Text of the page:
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clamorous

Line breaks: clam¦or|ous
Pronunciation: /ˈklamərəs
 
/

Definition of clamorous in English:

adjective

1Making a loud and confused noise: a jostling, clamorous mob
More example sentences
  • His throat gaped, his chest heaved, his eyes squeezed shut involuntarily, and then with a clamorous noise, he let loose a sneeze that put even the colossal thunder crashing in the sky above to shame.
  • The place was teeming with life in all its clamorous glory, and it seemed I had stumbled upon a picaresque underworld where everyone had escaped from a Dickens yarn.
  • Perhaps when all this is finished, she says, gesturing at the clamorous cement mixers and the spider's web of scaffolding, she will go away and give herself time to salve her sorrow, time to look back on precious memories, time to reflect.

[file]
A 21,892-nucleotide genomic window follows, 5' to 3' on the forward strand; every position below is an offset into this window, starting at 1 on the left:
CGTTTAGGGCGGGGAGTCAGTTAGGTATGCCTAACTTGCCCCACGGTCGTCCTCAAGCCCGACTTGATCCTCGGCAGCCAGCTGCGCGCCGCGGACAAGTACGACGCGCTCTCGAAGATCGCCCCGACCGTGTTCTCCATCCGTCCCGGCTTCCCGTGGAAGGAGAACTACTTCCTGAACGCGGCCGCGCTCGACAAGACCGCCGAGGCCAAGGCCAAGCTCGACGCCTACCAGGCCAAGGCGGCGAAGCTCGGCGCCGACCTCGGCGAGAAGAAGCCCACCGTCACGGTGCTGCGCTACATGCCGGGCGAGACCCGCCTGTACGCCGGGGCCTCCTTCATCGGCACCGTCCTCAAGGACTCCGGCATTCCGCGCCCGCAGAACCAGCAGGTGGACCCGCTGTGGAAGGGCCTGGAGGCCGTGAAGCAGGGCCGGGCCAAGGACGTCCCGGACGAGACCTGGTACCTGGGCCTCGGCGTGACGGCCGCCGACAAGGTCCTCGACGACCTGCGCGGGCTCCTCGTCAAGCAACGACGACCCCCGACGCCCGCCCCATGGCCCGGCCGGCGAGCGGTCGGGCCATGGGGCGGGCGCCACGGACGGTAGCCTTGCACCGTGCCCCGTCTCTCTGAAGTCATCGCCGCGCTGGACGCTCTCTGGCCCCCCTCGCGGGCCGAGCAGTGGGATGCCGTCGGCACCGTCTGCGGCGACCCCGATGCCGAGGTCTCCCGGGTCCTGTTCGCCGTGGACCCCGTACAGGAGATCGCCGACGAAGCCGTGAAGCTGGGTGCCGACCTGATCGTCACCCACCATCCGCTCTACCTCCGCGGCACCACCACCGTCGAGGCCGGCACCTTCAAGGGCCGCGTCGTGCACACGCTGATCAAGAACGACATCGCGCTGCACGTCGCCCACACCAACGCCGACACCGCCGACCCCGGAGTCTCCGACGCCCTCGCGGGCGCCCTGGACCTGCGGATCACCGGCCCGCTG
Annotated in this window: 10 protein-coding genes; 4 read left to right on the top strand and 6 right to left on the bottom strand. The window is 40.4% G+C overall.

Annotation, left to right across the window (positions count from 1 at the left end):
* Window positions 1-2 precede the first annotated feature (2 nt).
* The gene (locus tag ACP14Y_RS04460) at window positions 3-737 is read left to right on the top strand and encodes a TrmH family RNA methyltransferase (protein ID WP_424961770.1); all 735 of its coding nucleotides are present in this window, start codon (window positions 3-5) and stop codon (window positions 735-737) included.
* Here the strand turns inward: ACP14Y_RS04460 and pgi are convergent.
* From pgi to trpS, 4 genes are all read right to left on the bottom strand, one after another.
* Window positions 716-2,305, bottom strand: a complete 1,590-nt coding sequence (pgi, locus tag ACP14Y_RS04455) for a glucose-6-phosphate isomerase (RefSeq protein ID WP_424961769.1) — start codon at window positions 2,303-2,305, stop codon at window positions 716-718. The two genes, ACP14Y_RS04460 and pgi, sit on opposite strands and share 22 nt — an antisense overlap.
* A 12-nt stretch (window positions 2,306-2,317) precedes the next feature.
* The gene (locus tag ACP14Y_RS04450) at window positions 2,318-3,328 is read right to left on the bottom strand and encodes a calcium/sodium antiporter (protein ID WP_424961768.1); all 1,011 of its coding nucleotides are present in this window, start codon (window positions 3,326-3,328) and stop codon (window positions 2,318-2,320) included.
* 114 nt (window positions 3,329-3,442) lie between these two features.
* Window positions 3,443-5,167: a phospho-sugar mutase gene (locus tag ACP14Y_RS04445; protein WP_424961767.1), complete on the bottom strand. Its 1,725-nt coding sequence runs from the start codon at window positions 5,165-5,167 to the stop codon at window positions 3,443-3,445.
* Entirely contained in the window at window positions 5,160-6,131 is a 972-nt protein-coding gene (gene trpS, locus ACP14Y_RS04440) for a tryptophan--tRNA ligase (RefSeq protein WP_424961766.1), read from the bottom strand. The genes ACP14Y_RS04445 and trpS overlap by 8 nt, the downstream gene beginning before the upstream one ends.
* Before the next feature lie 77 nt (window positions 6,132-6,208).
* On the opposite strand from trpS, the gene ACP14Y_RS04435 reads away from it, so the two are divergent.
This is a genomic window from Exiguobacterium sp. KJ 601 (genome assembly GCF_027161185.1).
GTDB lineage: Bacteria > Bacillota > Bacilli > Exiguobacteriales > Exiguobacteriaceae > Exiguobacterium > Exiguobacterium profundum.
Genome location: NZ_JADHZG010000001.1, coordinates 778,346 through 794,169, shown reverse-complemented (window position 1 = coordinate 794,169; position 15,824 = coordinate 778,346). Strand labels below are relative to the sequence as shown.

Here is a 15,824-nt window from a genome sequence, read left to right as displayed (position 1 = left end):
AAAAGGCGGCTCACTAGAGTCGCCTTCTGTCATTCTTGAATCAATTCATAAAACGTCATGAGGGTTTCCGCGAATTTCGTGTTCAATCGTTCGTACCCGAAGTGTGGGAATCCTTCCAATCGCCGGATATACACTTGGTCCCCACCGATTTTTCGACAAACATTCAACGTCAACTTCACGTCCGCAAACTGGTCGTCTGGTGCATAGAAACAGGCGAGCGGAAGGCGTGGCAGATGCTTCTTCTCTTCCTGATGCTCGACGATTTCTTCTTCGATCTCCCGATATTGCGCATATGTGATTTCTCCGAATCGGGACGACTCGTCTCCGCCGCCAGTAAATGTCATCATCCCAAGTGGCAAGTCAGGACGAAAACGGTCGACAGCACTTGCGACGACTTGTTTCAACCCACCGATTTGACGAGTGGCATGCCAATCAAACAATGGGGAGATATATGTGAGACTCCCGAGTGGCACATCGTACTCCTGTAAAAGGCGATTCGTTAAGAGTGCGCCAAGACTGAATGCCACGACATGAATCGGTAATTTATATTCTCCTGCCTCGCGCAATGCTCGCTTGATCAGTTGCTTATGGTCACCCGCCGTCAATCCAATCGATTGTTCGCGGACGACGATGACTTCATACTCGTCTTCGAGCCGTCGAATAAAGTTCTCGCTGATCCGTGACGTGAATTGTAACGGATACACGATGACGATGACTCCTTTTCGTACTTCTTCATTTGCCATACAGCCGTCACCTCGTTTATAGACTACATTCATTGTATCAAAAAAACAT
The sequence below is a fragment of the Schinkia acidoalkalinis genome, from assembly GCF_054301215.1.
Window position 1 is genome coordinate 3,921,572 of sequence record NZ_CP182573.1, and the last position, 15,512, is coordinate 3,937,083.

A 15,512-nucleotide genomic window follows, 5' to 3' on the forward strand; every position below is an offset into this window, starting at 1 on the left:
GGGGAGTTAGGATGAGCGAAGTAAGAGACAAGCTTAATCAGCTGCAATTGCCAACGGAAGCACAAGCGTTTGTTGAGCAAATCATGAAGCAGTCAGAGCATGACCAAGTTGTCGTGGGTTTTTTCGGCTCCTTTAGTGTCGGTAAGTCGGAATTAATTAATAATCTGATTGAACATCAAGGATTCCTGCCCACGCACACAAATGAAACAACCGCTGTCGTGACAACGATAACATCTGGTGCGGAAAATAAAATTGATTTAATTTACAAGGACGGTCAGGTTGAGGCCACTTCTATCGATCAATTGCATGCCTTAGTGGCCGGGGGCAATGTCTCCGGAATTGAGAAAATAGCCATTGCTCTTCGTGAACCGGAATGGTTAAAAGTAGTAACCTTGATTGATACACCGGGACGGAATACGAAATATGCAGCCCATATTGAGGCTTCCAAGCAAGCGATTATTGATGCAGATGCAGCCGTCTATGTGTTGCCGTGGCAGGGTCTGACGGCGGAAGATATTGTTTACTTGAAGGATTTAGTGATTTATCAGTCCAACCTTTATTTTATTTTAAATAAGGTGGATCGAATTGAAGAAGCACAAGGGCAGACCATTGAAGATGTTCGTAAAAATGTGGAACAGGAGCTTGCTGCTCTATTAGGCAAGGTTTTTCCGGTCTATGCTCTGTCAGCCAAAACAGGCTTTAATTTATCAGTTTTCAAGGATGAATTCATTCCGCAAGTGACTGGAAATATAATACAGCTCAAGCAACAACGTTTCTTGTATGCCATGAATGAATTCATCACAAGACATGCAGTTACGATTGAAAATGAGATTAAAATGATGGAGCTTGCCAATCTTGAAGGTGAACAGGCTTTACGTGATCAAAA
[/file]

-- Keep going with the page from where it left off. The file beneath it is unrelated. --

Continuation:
1.1Expressing or characterized by vehement protests or demands: the clamorous radical wing of the party
More example sentences
  • They don't get to their apartment and the bath floods but they do make a sickeningly clamorous protest in trying.
  • Such preoccupations rarely seem to have troubled the solitary beings who inhabit the clamorous pages of her witty, erudite and anecdotal - if inconclusive - study.
  • The whole aim of practical politics is to keep the populace alarmed (and hence clamorous to be lead to safety) by menacing it with an endless series of hobgoblins, all of them imaginary.

Derivatives

clamorously

1
adverb
Example sentences
  • Nevertheless patriots saw it as an incitement to disobey the law, and local authorities, clamorously supported by Jacobin clubs, began to enforce it.
  • In Hollywood's high colonic culture, she stands conspicuously at a distance from the clamorously confessional fray.

clamorousness

2
noun

Definition of clamorous in:

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